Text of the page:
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FW: ANB - Bio of the Day: Henry Knox Thatcher

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  • A.J. Wright
    fyi..Thatcher was involved in the Mobile/Gulf campaigns near the end of the late unpleasantness.....aj wright // ajwright@uab.edu ... From: ANB Biography of
    Message 1 of 1 , Jul 10, 2001
      fyi..Thatcher was involved in the Mobile/Gulf campaigns near the end of the
      late unpleasantness.....aj wright // ajwright@...

      -----Original Message-----
      From: ANB Biography of the Day [mailto:biod-request@...]
      Sent: Tuesday, July 10, 2001 1:00 AM
      Subject: ANB - Bio of the Day

      American National Biography Online

      Thatcher, Henry Knox (26 May 1806-5 Apr. 1880), naval officer,
      was born in Thomaston, Maine, the son of Ebenezer Knox, a lawyer
      and Harvard graduate, and Lucy Flucker. Henry was the grandson
      of his namesake, General Henry Knox, General George Washington's
      commander of artillery during the American Revolution. He was
      also a descendant of Deacon Samuel Thatcher, who immigrated to
      America in 1642 and settled in Watertown, Massachusetts. After
      schooling in Boston, Thatcher became a cadet at the U.S. Military
      Academy in 1822, but he soon left to enter the U.S. Navy.

      Thatcher became a midshipman on 4 March 1823. His first tour
      of duty was with Commodore David Porter's Washington Navy Yard-based
      operations against pirates in the Caribbean. Thatcher then was
      assigned to Pacific Ocean duty on board the United States, the
      flagship of Commodore Isaac Hull. Thatcher remained on this assignment
      from 1824 until 1827. He then returned to the United States and
      was promoted to passed midshipman on 23 March 1829. He was next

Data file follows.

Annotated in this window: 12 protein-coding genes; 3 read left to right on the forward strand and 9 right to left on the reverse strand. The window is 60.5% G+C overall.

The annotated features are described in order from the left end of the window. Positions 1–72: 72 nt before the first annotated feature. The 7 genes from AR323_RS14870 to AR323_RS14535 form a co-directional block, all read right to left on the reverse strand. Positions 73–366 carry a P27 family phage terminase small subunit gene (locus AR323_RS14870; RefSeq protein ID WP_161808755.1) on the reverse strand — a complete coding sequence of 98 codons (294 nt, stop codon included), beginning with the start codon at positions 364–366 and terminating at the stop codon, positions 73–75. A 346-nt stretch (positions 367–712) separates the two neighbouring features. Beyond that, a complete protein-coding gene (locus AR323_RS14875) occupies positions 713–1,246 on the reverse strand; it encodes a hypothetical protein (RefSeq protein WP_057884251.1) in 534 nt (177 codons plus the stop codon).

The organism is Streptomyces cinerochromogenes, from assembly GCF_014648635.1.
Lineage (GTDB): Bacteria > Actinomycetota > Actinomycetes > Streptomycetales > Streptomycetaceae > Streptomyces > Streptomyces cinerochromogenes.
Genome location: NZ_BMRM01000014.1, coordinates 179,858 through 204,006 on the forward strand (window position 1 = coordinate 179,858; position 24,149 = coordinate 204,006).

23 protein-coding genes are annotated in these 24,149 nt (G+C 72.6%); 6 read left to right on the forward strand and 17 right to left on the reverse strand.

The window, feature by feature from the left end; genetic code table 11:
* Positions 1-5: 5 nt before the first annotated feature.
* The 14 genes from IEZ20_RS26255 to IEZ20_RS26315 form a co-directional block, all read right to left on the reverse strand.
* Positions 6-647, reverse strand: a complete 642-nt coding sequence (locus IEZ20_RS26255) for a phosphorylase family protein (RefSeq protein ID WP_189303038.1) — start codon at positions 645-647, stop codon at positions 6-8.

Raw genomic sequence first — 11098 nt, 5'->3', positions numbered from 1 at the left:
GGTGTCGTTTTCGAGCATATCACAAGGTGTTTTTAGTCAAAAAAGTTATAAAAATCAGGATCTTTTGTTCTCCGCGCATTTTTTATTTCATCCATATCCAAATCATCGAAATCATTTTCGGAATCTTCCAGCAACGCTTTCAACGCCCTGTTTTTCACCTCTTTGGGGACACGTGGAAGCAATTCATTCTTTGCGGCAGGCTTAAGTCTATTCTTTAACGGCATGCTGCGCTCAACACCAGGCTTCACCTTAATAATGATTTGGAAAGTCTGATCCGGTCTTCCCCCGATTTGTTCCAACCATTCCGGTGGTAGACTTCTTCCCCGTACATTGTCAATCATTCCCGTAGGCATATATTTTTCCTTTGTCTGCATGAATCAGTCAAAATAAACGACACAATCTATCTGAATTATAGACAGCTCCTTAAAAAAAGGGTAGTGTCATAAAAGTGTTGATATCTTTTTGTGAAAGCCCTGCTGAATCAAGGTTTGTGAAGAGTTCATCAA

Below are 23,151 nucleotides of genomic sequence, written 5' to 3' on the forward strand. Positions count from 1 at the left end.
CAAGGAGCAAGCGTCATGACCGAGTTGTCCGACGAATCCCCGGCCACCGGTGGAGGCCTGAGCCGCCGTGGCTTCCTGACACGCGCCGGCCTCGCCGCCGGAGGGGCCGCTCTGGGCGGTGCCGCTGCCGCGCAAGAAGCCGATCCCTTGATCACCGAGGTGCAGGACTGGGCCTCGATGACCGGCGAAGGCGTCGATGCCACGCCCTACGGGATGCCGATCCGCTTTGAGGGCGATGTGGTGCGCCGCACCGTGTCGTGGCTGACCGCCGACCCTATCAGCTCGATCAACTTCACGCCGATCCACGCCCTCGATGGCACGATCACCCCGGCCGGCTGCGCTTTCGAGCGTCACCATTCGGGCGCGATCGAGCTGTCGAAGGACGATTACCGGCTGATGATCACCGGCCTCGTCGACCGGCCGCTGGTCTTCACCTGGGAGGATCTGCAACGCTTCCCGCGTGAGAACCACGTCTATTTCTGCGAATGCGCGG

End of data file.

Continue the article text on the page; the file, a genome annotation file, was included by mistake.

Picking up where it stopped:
aboard the USS Independence in Boston harbor.

      Thatcher's experience in command began in 1831, when he was
      dispatched to the West Indies as the temporary captain of the
      Erie. In that year he married Susan C. Croswell. The couple had
      no children of their own but eventually adopted a daughter. In
      February 1833 Thatcher was promoted to lieutenant and in the
      next year made another cruise to the West Indies, this time as
      a ship's officer on the Falmouth. His first experience in Mediterranean
      waters was in 1839-1841 aboard the Brandywine. He alternated
      these sea voyages with shore duties on the receiving ship Ohio
      and as an inspector at the Boston Navy Yard. In 1851-1852 Thatcher
      was in command of the store ship Relief of the U.S. Navy's Brazil
      Squadron. In 1854-1855 he was the executive officer of the Naval
      Asylum in Philadelphia, and in 1855 he was promoted to commander.
      By 1856 Thatcher had advanced to a position in which he was normally
      given independent commands. In the period 1857-1859 he was the
      skipper of the Decatur in the Pacific Ocean.

      Thatcher did not actively participate in the American Civil
      War until the conflict's last campaigns. When the war began,
      he was at the Boston Navy Yard. In November 1861 he reported
      to Portsmouth, New Hampshire, to take command of the corvette